Healthy Oceans. Healthy Communities.
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Clear the Coast

Photo of cleanup crew at Helen Island.

Clear the Coast 2017

Well, we'd hoped that this year would see significant government funding directed to marine debris removal, considering how much attention we've drawn to the issue, but not yet. Our plans for 2017 are accordingly a lot more modest and still in development, but we will be back out on Vancouver Island's West Coast to remove plastic debris before it becomes food for marine life.  Please read on if you're interested in volunteering this year!

Our thanks go out to the Sitka Foundation, Nachiko Yokota and the Habitat Conservation Trust Fund's Public Conservation Assistance Fund, as well as our faithful supporters, for the funding that will enable us to work on the coast this year. It's beginning to look as if we'll have a long list of companies and individuals to thank for in-kind donations, too: we've been gratefully receiving offers of help almost daily.

The plans to date:

The trips following are drive-in, hike-in propositions: you get yourself there and we'll feed you and provide all the supplies needed for the cleanup. Please contact Maggie Dietterle at mdietterle@livingoceans.org to sign up and receive detailed maps and instructions.

Map of northern Vancouver Island beaches

 

 

July 12-16: Cape Palmerston and Raft Cove

July 18-21: Grant Bay

July 28 - 31: Hecht Beach

 

 

Raft Cove Vista
Raft Cove Vista

 

In the weeks of August 14th and 21st, we will be leading expeditions to the North Coast Trail and Cape Scott.

Please follow us on facebook or visit this page again for details as they develop. These expeditions will leave from either Port Hardy or the San Josef Bay trailhead in Cape Scott Park and there will be some hiking involved. Details will follow next week.

 

Our Volunteers make the Difference

volunteer crew 2014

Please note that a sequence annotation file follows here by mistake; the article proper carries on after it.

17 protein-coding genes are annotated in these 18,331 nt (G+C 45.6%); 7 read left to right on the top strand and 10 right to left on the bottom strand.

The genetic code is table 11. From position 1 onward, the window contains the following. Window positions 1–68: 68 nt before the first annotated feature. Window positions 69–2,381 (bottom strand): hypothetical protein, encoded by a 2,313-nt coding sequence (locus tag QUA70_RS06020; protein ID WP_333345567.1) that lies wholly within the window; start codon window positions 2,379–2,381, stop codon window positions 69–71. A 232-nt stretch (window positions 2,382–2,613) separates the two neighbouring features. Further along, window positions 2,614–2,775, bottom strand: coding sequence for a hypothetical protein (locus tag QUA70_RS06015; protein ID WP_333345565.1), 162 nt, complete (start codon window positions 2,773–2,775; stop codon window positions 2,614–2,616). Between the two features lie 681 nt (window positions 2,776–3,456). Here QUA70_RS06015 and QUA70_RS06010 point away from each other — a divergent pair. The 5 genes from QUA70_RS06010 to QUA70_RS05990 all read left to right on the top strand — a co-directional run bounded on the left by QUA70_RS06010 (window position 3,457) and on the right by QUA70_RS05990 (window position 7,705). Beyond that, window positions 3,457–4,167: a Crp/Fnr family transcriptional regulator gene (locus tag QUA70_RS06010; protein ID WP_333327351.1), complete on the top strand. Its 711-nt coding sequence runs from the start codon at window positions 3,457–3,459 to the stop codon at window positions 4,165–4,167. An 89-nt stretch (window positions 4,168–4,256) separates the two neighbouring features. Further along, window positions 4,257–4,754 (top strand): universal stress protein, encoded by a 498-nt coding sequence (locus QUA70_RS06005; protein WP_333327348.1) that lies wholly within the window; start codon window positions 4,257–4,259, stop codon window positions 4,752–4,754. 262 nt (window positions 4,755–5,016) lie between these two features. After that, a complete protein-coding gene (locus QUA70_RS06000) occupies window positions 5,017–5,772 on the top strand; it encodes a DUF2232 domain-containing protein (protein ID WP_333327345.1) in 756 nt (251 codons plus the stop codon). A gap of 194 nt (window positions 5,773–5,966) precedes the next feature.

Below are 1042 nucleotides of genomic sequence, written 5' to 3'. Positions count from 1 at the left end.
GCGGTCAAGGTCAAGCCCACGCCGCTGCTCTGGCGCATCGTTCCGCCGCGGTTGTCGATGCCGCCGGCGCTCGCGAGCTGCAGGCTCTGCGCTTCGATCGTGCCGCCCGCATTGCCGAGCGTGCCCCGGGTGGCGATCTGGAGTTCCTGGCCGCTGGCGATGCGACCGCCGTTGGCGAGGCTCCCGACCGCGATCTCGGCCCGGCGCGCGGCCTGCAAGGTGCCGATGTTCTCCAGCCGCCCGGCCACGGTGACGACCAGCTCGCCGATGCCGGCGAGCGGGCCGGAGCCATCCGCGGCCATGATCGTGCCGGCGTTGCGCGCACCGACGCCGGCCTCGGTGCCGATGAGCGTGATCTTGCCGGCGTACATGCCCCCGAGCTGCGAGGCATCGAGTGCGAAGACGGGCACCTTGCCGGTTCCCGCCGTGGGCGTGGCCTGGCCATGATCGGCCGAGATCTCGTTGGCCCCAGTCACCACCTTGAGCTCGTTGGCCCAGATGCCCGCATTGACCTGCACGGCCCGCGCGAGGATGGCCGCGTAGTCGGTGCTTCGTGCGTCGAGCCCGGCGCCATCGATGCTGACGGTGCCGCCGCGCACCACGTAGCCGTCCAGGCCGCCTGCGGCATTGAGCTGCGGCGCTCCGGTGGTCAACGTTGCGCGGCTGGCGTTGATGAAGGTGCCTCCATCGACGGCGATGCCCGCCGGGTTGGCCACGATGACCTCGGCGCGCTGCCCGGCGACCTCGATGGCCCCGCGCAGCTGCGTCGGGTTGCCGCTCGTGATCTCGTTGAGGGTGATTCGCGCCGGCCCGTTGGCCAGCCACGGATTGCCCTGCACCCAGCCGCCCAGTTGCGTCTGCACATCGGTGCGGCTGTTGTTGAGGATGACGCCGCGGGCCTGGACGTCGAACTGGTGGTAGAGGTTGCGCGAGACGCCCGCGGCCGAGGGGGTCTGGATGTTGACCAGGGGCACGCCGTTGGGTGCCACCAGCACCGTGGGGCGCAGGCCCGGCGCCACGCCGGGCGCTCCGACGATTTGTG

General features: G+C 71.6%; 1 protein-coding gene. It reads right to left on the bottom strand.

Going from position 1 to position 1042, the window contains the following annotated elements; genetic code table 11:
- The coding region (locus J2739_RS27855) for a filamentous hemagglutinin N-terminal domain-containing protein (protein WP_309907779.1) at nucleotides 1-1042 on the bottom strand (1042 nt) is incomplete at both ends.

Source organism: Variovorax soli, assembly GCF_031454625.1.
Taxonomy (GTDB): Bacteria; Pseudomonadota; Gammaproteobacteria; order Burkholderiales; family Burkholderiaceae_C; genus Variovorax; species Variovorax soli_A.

volunteer crew 2015

volunteer crew 2016

 

Why do we do what we do?

Marine debris can be as harmful to ocean ecosystems as destructive fishing practices. Tonnes of plastic waste are circulating on ocean currents and breaking down into smaller and smaller particles, often ending up on or inside seabirds, marine mammals and fish. Lost fishing gear can entangle and kill many marine species. Closer to shore, debris accumulates on beaches including near-shore waters like estuaries that have a high conservation value. Derelict and abandoned vessels are a threat to pollute harbours and other coastal areas.

Tell us what you found

The Search for the Sea

Robert Thorne has written a short children's bedtime story titled The Search for the Sea about the increasing volume of tidal waste and implications to us all. You can order the book from Amazon.

A key part of our work is monitoring locations where debris is sighted and indicating these on our Clear the Coast interactive map. Mapping marine debris will show us the location, amount and types of debris that has been collected.  An online reporting form is available for volunteers to report what they find and remove. Reports will be posted on the map indicating how and where marine waste pollutes our coastal ecosystems and the successful accomplishments of community clean-up efforts.
WARNING: If you find something that you suspect might be hazardous to you or the environment, don’t attempt to dismantle or move it on your own. Make sure to note the hazard in the reporting form.

Derelict vessels

derelict vessel removalOld and derelict vessels are another form of debris and a threat to the marine environment. Their growing presence and disposal is becoming a growing concern for marina operators on B.C.'s coast. These vessels become point sources of pollution, leaking hydrocarbons and other harmful toxins into the ocean. If anchored or abandoned on beaches, they may become hazards to navigation.

Living Oceans has studied how derelict vessels impact marine ecosystems and how lessons learned and best practices from vessel removal efforts in other places can be applied on northern Vancouver Island. This research will provide local harbour managers, marinas and other businesses with a starting point to develop local solutions to the hazards and pollution problems posed by abandoned and derelict vessels.

Ghost fishing gear

ghost fishing netEven after it’s lost, fishing gear continues to fish by trapping or entangling sea life. Local organizations and volunteers want to find and remove lost crab traps from recreational fishing areas in and near estuaries. We are collecting the information reported during these cleanup efforts into the Clear the Coast map that shows how and where the ghost gear interacts with important habitat like kelp beds and eelgrass meadows.